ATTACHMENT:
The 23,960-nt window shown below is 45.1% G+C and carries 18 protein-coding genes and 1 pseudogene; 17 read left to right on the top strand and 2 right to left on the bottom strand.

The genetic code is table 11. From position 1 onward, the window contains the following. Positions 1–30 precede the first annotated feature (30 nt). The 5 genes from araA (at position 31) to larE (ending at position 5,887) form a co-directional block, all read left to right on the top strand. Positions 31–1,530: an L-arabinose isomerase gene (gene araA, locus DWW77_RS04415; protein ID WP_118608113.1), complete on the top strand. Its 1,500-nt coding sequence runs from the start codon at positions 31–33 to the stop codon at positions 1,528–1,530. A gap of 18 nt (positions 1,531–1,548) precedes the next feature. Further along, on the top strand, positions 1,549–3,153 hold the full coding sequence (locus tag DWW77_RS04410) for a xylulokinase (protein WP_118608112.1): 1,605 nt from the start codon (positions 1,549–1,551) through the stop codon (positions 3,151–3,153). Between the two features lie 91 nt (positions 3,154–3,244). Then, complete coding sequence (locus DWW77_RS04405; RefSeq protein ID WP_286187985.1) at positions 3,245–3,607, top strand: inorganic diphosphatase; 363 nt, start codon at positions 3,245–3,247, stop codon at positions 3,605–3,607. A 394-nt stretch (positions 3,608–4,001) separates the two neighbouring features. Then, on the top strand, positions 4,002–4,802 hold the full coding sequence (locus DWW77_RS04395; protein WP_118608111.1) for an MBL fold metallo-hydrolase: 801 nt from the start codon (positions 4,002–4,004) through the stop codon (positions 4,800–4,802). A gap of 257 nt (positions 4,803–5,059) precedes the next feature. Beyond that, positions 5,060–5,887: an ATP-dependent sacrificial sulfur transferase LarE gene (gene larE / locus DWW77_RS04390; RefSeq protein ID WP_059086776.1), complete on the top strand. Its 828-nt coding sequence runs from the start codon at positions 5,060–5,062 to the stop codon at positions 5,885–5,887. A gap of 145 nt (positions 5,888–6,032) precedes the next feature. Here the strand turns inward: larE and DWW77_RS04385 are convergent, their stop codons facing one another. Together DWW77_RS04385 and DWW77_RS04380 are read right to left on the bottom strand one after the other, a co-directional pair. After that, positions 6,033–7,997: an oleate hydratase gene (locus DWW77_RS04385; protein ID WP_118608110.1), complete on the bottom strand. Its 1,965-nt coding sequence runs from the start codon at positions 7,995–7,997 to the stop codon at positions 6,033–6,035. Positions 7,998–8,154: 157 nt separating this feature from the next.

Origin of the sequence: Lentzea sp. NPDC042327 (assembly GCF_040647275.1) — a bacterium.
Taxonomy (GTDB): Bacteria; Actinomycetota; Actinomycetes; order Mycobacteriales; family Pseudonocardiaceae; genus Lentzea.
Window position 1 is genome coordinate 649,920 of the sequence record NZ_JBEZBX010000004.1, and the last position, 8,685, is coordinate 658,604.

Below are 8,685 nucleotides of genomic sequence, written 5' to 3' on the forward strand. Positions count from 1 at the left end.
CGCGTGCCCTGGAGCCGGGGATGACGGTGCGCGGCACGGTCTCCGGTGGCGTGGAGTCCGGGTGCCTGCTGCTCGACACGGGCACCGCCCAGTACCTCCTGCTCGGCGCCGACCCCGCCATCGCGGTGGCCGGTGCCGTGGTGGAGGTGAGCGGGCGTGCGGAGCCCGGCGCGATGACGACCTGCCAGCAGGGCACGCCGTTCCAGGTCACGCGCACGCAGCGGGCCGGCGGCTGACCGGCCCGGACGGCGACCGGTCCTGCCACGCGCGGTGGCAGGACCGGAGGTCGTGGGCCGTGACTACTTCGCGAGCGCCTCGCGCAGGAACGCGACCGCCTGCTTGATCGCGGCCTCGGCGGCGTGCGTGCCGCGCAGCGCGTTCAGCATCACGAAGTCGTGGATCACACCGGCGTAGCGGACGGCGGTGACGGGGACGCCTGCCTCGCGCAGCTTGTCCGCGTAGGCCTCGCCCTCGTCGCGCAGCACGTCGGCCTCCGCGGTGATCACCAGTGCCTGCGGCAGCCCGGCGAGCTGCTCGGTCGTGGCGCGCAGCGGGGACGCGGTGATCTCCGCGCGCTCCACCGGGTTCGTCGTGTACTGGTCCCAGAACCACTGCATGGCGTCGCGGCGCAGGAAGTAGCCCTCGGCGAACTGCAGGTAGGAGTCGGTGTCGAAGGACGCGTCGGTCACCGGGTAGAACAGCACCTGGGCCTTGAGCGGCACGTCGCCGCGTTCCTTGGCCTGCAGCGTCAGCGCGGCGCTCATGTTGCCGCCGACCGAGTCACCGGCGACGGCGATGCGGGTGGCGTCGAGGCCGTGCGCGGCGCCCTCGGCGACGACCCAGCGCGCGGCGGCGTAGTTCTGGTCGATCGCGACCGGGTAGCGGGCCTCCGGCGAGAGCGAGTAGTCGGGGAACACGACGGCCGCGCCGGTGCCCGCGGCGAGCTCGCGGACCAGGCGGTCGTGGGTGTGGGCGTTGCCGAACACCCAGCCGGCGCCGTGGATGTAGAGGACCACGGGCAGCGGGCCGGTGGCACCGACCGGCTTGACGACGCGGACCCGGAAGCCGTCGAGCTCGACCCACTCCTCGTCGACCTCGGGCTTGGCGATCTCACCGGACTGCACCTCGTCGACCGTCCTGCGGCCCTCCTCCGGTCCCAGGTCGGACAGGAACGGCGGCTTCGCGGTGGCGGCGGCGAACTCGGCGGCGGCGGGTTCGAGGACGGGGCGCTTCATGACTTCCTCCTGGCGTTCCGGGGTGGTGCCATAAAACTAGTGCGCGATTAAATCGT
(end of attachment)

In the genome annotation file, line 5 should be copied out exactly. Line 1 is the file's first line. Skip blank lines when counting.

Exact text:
Window position 1 is genome coordinate 649,920 of the sequence record NZ_JBEZBX010000004.1, and the last position, 8,685, is coordinate 658,604.